5. “Aerodynamically the bumblebee shouldn’t be able to fly, but the bumblebee doesn’t know that so it goes on flying anyway.” Mary Kay Ash
6. “Reality is that which, when you stop believing in it, doesn’t go away.” Philip K. Dick
7. “Reality is merely an illusion, albeit a very persistent one.” Albert Einstein
8. “Reality is a collective hunch.” Lilly Tomlin
9. ”Few people have the imagination for reality.” Johann Wolfgang von Goethe
10. “I’m not crazy about reality, but it’s still the only place to get a decent meal.” Groucho Marx
I was reminded of that scene as I read Lynne Olson’s recently published book, Citizens of London: The Americans Who Stood with Britain in Its Darkest, Finest Hour. In Chapter 4, she focuses on President Roosevelt’s reluctance to explain to the American people how desperate Britain’s situation had become. “The people as a whole simply do not understand that a Hitler control of Europe, Asia, Africa, and the high seas would put us at the mercy of the Nazis for about 25 essential resources, “ Chet Williams, a federal government official and friend of [Edward R.] Murrow’s, wrote to the broadcaster, “Facts like that have not been explained.”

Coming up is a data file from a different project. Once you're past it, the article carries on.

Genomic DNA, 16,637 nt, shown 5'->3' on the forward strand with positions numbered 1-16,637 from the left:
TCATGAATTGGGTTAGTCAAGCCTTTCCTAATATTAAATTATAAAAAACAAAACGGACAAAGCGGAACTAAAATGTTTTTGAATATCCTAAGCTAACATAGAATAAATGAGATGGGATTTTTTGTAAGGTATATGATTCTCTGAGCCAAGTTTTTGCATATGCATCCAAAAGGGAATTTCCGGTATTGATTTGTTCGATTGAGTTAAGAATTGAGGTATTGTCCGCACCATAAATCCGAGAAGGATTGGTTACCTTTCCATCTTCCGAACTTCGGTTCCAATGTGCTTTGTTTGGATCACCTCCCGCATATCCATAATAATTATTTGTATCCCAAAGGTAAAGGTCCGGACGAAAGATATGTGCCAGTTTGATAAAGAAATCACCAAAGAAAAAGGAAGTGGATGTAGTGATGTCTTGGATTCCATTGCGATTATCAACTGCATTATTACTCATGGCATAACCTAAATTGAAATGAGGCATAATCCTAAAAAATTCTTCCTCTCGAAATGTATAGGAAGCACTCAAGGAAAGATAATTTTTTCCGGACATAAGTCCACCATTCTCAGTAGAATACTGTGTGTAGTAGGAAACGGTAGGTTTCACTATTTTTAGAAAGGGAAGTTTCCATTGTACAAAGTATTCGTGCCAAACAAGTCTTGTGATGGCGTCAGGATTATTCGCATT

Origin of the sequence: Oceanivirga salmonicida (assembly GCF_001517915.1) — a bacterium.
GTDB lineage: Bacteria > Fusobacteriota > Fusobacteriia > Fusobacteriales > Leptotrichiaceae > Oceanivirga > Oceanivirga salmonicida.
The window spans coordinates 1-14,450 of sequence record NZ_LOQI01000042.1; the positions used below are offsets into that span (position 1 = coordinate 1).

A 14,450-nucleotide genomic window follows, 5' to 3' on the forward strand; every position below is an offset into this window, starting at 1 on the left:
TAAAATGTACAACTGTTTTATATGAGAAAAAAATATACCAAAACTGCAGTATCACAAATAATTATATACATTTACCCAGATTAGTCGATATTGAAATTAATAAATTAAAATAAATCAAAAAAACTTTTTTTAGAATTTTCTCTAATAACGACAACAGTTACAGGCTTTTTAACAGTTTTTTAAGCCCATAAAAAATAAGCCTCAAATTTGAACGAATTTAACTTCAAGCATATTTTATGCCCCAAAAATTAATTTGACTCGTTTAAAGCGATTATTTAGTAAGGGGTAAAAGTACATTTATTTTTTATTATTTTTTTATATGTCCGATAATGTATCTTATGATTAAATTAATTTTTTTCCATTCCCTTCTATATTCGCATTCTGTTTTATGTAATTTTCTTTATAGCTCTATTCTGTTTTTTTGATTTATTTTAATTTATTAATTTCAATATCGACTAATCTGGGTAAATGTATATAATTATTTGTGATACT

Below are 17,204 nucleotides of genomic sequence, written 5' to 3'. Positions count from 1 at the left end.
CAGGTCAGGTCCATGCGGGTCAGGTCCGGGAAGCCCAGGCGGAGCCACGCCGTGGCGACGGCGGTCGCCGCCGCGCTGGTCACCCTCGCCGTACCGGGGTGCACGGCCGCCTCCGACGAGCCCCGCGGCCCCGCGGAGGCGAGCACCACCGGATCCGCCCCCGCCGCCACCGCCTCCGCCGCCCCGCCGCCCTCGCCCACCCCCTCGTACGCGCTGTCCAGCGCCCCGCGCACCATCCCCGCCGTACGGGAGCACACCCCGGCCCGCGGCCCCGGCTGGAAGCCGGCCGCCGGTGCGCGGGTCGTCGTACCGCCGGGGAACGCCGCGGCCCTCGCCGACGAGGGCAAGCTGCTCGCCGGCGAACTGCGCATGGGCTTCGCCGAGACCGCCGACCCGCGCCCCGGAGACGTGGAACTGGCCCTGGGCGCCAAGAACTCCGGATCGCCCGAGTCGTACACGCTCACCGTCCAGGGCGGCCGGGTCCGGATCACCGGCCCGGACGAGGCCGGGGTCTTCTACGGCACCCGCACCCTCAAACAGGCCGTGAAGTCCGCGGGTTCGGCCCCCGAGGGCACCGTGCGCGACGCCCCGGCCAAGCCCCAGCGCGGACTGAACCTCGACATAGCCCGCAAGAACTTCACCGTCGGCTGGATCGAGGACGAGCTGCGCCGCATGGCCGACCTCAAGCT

Here’s where it really gets interesting. “Belle Roosevelt, the wife of Eleanor Roosevelt’s cousin Kermit, and a close friend of the president and his wife, confronted FDR about his reluctance to educate the public. ‘Why don’t you tell the American people the facts, no matter how grim they are?’ she demanded. ‘Can’t we take the facts, and if we can’t, isn’t it all the more essential that we, as a nation, should learn to face the actuality? Isn’t it part of your job to teach us to face the truth?’”